A section of the Washtenaw County Border-to-Border Trail in the Chelsea-Stockbridge corridor on Dec. 8, 2018. WASHTENAW COUNTY, MI – Building a paved pathway for pedestrians and cyclists isn’t as easy as it sounds.
“You’ve got vast roads, you’ve got steep ditches and then they might need a boardwalk. You’ve got utilities you need to contend with. So there are challenges that come with building a trail, and it’s kind of shocking how expensive it can be,” said Kira Macyda, principal park planner with the Washtenaw County Parks and Recreation Commission.
That’s partly why county parks officials are trying to make it easier, funneling some $600,000 to seven pathway projects across the county.
The money comes through the Connecting Communities program , which supports non-motorized connections helping residents traverse the county without a car or to find a place to exercise. Cities, townships and public entities apply for the funding every year, drawn from the county’s roads and trails millage .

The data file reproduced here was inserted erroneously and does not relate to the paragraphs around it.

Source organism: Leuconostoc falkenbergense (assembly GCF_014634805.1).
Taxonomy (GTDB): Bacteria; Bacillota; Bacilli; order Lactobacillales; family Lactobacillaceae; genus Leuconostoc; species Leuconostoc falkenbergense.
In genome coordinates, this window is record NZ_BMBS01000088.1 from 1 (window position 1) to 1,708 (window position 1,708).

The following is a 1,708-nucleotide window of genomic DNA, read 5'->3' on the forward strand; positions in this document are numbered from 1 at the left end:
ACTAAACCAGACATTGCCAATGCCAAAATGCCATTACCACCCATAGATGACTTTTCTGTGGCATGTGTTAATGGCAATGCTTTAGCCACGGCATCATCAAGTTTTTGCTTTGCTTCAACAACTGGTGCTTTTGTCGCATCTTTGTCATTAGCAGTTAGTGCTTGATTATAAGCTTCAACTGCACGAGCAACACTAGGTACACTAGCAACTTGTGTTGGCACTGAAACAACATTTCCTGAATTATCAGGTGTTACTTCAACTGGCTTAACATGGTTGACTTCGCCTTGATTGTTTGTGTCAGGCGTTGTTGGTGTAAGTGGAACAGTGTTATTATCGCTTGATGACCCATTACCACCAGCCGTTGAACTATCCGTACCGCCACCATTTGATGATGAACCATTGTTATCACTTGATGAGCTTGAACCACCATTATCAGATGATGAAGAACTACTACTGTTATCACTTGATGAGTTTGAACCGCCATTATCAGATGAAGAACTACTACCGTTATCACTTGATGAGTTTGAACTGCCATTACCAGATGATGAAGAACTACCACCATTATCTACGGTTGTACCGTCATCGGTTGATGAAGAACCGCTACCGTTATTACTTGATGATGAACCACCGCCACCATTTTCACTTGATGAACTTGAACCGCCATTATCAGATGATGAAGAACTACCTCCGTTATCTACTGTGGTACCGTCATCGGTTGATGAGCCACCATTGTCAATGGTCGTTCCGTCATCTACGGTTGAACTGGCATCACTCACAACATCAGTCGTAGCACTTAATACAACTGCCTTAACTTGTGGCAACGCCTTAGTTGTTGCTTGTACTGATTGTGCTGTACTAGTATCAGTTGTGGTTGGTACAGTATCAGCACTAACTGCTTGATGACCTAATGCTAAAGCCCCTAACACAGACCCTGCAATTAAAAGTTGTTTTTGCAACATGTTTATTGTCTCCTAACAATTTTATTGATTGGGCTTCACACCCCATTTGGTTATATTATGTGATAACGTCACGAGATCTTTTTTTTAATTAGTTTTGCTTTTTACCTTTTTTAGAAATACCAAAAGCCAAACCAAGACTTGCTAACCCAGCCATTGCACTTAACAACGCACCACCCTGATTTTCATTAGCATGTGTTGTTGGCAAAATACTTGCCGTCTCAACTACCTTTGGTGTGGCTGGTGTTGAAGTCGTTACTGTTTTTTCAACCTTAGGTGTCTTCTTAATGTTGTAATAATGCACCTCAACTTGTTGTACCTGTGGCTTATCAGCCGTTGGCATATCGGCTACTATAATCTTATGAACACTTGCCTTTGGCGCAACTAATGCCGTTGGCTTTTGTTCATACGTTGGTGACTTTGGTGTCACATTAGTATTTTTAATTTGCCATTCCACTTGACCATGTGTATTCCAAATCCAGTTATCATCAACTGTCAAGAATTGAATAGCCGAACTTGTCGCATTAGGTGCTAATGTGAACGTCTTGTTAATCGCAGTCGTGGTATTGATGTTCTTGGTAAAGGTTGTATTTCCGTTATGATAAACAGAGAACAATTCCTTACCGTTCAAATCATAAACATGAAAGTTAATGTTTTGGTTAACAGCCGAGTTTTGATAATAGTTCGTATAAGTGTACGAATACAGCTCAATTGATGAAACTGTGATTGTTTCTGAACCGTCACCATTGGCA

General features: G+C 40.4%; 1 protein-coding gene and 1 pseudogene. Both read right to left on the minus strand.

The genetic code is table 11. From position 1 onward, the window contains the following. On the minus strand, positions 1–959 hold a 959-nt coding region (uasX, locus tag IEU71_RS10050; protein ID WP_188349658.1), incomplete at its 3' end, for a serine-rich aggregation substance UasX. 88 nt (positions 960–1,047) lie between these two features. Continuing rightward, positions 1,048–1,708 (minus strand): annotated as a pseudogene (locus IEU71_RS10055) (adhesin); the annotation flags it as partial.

The program, relatively unique across Michigan, has made projects like the Platt Textile Greenway in Pittsfield Township and the Matthaei Botanical Gardens connector trail in Ann Arbor Township possible, Macyda said. It’s made some $6 million in awards since 2010.
This year, the grants, approved in November, will power planning or construction on seven new pathway projects, ranging from Chelsea to the Saline area and chosen through a competitive process.
Here’s what’s planned, according to a county parks presentation on the awards. Ann Arbor Township – Dixboro Road Pathway gap – $40,000 for planning […]
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